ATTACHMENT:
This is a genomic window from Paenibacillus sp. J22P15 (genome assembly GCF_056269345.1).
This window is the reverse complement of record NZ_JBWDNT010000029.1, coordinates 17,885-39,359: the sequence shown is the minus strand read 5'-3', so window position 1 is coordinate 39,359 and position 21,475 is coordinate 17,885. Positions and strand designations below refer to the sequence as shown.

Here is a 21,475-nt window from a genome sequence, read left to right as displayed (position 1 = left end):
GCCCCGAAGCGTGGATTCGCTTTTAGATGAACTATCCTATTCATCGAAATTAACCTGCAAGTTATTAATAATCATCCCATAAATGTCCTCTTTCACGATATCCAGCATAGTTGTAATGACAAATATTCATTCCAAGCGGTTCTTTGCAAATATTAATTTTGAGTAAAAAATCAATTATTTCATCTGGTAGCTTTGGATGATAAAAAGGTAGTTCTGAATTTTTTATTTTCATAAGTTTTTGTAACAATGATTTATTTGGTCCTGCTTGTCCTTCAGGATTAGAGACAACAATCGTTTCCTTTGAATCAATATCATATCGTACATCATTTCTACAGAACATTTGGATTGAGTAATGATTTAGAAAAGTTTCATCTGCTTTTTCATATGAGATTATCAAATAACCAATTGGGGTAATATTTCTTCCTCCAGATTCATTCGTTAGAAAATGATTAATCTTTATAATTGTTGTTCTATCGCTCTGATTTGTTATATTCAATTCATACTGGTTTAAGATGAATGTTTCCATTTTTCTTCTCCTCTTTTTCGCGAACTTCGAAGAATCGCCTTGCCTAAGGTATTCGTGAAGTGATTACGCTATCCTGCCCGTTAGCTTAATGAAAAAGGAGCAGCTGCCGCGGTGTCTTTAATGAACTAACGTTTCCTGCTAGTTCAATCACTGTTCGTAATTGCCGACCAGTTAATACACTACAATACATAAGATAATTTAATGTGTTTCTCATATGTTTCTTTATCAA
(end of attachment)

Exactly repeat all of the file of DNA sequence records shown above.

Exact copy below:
This is a genomic window from Paenibacillus sp. J22P15 (genome assembly GCF_056269345.1).
This window is the reverse complement of record NZ_JBWDNT010000029.1, coordinates 17,885-39,359: the sequence shown is the minus strand read 5'-3', so window position 1 is coordinate 39,359 and position 21,475 is coordinate 17,885. Positions and strand designations below refer to the sequence as shown.

Here is a 21,475-nt window from a genome sequence, read left to right as displayed (position 1 = left end):
GCCCCGAAGCGTGGATTCGCTTTTAGATGAACTATCCTATTCATCGAAATTAACCTGCAAGTTATTAATAATCATCCCATAAATGTCCTCTTTCACGATATCCAGCATAGTTGTAATGACAAATATTCATTCCAAGCGGTTCTTTGCAAATATTAATTTTGAGTAAAAAATCAATTATTTCATCTGGTAGCTTTGGATGATAAAAAGGTAGTTCTGAATTTTTTATTTTCATAAGTTTTTGTAACAATGATTTATTTGGTCCTGCTTGTCCTTCAGGATTAGAGACAACAATCGTTTCCTTTGAATCAATATCATATCGTACATCATTTCTACAGAACATTTGGATTGAGTAATGATTTAGAAAAGTTTCATCTGCTTTTTCATATGAGATTATCAAATAACCAATTGGGGTAATATTTCTTCCTCCAGATTCATTCGTTAGAAAATGATTAATCTTTATAATTGTTGTTCTATCGCTCTGATTTGTTATATTCAATTCATACTGGTTTAAGATGAATGTTTCCATTTTTCTTCTCCTCTTTTTCGCGAACTTCGAAGAATCGCCTTGCCTAAGGTATTCGTGAAGTGATTACGCTATCCTGCCCGTTAGCTTAATGAAAAAGGAGCAGCTGCCGCGGTGTCTTTAATGAACTAACGTTTCCTGCTAGTTCAATCACTGTTCGTAATTGCCGACCAGTTAATACACTACAATACATAAGATAATTTAATGTGTTTCTCATATGTTTCTTTATCAA